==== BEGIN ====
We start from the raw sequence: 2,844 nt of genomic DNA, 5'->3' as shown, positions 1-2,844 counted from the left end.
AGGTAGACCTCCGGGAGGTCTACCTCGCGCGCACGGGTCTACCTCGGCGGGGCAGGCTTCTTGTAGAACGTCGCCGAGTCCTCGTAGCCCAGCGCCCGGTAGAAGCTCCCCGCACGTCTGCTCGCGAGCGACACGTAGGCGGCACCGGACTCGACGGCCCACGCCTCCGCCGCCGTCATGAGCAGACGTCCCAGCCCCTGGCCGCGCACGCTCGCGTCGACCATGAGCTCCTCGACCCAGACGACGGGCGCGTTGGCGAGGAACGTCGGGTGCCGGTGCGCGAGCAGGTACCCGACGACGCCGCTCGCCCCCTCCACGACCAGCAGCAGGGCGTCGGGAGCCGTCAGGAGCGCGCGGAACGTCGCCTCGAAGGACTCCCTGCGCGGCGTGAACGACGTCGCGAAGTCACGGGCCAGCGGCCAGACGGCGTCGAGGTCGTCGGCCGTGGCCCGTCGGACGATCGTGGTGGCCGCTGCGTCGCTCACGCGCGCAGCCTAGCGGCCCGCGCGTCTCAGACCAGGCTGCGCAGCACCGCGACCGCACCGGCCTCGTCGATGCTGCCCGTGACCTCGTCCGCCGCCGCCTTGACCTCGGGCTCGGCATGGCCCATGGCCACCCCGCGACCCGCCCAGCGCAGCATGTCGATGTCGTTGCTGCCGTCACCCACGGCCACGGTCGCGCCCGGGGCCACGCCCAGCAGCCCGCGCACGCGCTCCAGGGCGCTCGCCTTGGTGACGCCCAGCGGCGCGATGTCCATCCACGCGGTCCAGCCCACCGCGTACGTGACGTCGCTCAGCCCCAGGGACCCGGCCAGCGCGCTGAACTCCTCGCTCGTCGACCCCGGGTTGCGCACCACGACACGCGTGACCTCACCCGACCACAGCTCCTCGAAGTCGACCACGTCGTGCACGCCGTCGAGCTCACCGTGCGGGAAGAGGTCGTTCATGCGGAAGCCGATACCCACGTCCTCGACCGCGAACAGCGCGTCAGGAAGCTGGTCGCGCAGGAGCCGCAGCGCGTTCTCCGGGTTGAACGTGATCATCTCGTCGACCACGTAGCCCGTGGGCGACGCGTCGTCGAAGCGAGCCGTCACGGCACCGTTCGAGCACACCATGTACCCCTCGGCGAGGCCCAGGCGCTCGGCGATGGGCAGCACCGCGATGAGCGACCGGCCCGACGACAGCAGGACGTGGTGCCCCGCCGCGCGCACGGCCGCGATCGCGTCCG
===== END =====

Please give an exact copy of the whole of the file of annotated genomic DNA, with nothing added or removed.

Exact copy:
We start from the raw sequence: 2,844 nt of genomic DNA, 5'->3' as shown, positions 1-2,844 counted from the left end.
AGGTAGACCTCCGGGAGGTCTACCTCGCGCGCACGGGTCTACCTCGGCGGGGCAGGCTTCTTGTAGAACGTCGCCGAGTCCTCGTAGCCCAGCGCCCGGTAGAAGCTCCCCGCACGTCTGCTCGCGAGCGACACGTAGGCGGCACCGGACTCGACGGCCCACGCCTCCGCCGCCGTCATGAGCAGACGTCCCAGCCCCTGGCCGCGCACGCTCGCGTCGACCATGAGCTCCTCGACCCAGACGACGGGCGCGTTGGCGAGGAACGTCGGGTGCCGGTGCGCGAGCAGGTACCCGACGACGCCGCTCGCCCCCTCCACGACCAGCAGCAGGGCGTCGGGAGCCGTCAGGAGCGCGCGGAACGTCGCCTCGAAGGACTCCCTGCGCGGCGTGAACGACGTCGCGAAGTCACGGGCCAGCGGCCAGACGGCGTCGAGGTCGTCGGCCGTGGCCCGTCGGACGATCGTGGTGGCCGCTGCGTCGCTCACGCGCGCAGCCTAGCGGCCCGCGCGTCTCAGACCAGGCTGCGCAGCACCGCGACCGCACCGGCCTCGTCGATGCTGCCCGTGACCTCGTCCGCCGCCGCCTTGACCTCGGGCTCGGCATGGCCCATGGCCACCCCGCGACCCGCCCAGCGCAGCATGTCGATGTCGTTGCTGCCGTCACCCACGGCCACGGTCGCGCCCGGGGCCACGCCCAGCAGCCCGCGCACGCGCTCCAGGGCGCTCGCCTTGGTGACGCCCAGCGGCGCGATGTCCATCCACGCGGTCCAGCCCACCGCGTACGTGACGTCGCTCAGCCCCAGGGACCCGGCCAGCGCGCTGAACTCCTCGCTCGTCGACCCCGGGTTGCGCACCACGACACGCGTGACCTCACCCGACCACAGCTCCTCGAAGTCGACCACGTCGTGCACGCCGTCGAGCTCACCGTGCGGGAAGAGGTCGTTCATGCGGAAGCCGATACCCACGTCCTCGACCGCGAACAGCGCGTCAGGAAGCTGGTCGCGCAGGAGCCGCAGCGCGTTCTCCGGGTTGAACGTGATCATCTCGTCGACCACGTAGCCCGTGGGCGACGCGTCGTCGAAGCGAGCCGTCACGGCACCGTTCGAGCACACCATGTACCCCTCGGCGAGGCCCAGGCGCTCGGCGATGGGCAGCACCGCGATGAGCGACCGGCCCGACGACAGCAGGACGTGGTGCCCCGCCGCGCGCACGGCCGCGATCGCGTCCG